REVIEW: 'Bad Rap,' 'Check It' + Others Shine At This Year's Tribeca Film Festival
Has Tribeca finally found itself?
Amidst the controversy of #OscarsSoWhite — the lack of diversity in cinema has reached an apex level. Yet, the celebrated event, which now is in its 15th year, has seemingly found its identity. Despite concluding yesterday (April 24), those who attended have found that Tribeca has emerged as a go-to-destination for upcoming flicks, awesome new stars and the best in non-fiction filmmaking + documentaries. With that said, here are some of the best projects that we’ve seen at this year’s Tribeca Film Festival.
Directed By: Dana Flor and Toby Oppenheimer
When we meet one of our first members of the country’s first documented gay street gang, he is being interviewed on a community radio station. The interviewee is a very calm and kind young man, so it is quite a surprise to hear him answer a question about an alleged case involving a victim and bleach. And yet, in Check It, a level of violence and aggressiveness plays itself out as those within the gang earn a reputation as one of the most unfuckwitable gangs in the area. Check It, a thrilling, new documentary by Dana Flor and Toby Oppenheimer, follows these young men and tells their stories.
Their lives, all interwoven as signifiers as childhood friends and rivals, are stories of drug addiction, terrible schools and the stigmatization that comes with being a gay young man. Like many gangs, drugs and prostitution are common currencies for members of the Check It crew. Every individual in the film finds us witnessing that prostitution offers one of the most easily accessible means to money. During these montages, we’re introduced to Niyah, who in full makeup and costume appears to be in her early twenties at least. She tells the audience that she hopes to “stop hooking” in a few years (“By eleventh or twelfth grade”) — the realization that many of the street-wisened young men in the film are truly children is a swift heartbreak.
Despite the heart-wrenching reality of these young people’s lives, or perhaps because of it, there are very few adults in the lives of the Check It members trying to open up doors of opportunity and create safe spaces for them. Ron Moten, a gang counselor in the area, regularly checks up on his young wards, driving them to and from different activities in an attempt to keep them off the streets. Skittles, presumably for his ever-changing candy-colored hair, is recognized for his keen fighting ability and is enrolled in a boxing program at a local gym. Even though the owner of the gym is regularly interviewed saying highly problematic things (“I don’t care how f****t you are, at the end of the day that’s still a man.”) — Skittles is able to find himself a safe space the few times he attends.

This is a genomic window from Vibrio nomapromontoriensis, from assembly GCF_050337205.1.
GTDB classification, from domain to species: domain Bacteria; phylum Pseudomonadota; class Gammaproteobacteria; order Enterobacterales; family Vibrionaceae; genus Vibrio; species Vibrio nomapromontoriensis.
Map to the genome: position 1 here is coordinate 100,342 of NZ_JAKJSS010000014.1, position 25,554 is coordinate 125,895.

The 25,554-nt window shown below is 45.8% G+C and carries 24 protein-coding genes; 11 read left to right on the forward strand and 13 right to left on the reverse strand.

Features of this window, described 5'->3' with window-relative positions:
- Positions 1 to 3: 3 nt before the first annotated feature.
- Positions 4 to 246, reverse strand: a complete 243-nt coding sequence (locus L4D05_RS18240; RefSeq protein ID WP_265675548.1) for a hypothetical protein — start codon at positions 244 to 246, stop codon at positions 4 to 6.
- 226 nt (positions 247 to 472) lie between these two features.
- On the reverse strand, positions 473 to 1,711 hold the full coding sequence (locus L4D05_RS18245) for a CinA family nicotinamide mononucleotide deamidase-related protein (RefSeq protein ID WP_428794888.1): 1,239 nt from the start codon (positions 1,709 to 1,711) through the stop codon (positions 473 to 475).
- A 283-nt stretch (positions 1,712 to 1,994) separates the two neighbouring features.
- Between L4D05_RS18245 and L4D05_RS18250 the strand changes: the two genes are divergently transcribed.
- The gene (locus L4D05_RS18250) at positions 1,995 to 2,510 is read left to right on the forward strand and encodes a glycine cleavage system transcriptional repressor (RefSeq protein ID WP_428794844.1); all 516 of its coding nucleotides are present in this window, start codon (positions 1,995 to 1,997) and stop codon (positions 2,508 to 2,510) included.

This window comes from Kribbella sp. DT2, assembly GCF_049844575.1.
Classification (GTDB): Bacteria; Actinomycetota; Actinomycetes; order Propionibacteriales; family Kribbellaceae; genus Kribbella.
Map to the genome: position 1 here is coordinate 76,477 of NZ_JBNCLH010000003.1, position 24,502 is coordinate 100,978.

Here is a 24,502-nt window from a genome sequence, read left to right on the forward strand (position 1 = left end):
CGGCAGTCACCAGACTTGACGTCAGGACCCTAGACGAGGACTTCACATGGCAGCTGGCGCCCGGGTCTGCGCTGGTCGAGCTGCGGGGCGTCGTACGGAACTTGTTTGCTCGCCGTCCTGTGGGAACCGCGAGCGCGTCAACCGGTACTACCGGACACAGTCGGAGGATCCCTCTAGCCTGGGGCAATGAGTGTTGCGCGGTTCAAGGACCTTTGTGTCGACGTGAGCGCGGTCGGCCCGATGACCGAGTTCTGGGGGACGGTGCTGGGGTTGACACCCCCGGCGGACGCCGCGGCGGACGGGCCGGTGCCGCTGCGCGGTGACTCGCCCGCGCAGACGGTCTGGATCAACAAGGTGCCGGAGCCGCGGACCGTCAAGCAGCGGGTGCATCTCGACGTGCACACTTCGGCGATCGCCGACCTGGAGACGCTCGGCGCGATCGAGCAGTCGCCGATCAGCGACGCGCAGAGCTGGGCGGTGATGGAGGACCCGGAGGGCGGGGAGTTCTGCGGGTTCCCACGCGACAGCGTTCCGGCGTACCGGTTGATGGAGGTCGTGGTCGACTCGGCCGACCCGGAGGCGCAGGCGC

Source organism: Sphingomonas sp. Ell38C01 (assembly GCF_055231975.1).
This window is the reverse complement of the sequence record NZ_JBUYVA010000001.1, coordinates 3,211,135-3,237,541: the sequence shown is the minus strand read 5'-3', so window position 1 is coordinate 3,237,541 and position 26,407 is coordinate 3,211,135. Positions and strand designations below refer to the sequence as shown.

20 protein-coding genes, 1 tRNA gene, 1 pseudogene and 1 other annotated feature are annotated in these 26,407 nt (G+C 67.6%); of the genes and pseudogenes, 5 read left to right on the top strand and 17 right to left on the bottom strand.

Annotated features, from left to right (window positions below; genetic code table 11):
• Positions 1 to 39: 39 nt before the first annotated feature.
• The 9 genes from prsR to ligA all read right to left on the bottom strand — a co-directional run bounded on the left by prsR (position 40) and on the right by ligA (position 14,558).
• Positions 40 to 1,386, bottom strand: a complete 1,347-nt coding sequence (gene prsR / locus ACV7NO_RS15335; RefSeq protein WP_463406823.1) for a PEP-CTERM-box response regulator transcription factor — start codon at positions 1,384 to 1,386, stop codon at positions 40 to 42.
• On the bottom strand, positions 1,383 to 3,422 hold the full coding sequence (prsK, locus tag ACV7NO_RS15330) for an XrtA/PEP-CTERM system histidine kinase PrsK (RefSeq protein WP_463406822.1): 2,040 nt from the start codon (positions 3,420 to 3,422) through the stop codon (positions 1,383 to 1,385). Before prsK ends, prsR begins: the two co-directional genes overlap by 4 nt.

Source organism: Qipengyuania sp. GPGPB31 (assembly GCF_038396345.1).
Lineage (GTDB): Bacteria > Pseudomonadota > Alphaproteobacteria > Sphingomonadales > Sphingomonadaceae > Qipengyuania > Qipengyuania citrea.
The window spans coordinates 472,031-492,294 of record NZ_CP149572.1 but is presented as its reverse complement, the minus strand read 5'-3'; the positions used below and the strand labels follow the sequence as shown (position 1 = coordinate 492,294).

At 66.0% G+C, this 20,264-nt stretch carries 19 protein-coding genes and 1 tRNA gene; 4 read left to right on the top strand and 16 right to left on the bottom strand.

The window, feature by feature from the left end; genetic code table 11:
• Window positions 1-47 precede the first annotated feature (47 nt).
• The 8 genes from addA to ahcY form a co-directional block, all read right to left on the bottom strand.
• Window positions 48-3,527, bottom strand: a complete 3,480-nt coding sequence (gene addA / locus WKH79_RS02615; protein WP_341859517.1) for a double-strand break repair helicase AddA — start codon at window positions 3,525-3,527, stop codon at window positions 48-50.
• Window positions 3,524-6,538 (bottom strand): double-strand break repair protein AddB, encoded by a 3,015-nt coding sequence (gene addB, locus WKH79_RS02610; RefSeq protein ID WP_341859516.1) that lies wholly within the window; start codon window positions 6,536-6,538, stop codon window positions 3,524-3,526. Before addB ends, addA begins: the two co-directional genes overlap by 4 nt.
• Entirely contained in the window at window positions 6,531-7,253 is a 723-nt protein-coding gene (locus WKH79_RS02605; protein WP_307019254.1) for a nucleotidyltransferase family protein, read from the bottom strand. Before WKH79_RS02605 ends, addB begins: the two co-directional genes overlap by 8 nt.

For others, a summer fashion camp provides an alternate outlet and some (however brief) relief for the young men of the Check It gang. Having that outlet enables them to lessen the pressures of defending themselves in their at-times cruel environment.
It all isn’t tough wars and plans of escape for members of Check It, but it sure seems to be that most of the time. At one point in the film, a jovial group hangout in the streets turns devastating when Day Day, one of the protagonists, shows up after having been jumped at a nearby H&M. Friends try to help him recuperate, while fending off pepper spray-wielding cops who are attempting to “control” the group. The scene is utterly chaotic, and yet, only one of the young men appears to lose his cool. His outbursts against the cops aren’t the most surprising part of this moment; instead that his cohorts are not reacting the same way. It is a clear example of the hard-fought survival skills these young men have adopted — protect your own when no one else will because they will protect you in return, and cops are not your allies.
Financed in part by a successful IndieGogo crowdfunding campaign, Check It is described on its website as telling the story of five childhood friends from D.C.’s impoverished urban centers as they “claw their way out of gang life through an unlikely venue—fashion.” Of course, watching the film you can’t help but want to root for its young protagonists to make it out of the rough lot they’ve been assigned in life, yet one of the most lasting takeaways from “Check It” is the sheer direness if the subjects’ circumstances. Yes, we want to see the young men like Day Day, Skittles and Niyah escape life on the street, but it’s also impossible to not wonder simultaneously, what are their real chances to get out and into a new life? To be young, black and gay, born into a social rung so low on the economic ladder that your life choices are almost predetermined to be minuscule — what avenues really exist for more than a tiny few of these young people to make it out alive? I found these questions to be unshakeable as I left the film; not with a sense of disheartenment, but rather genuine concern and a lack of satisfying answers to give myself.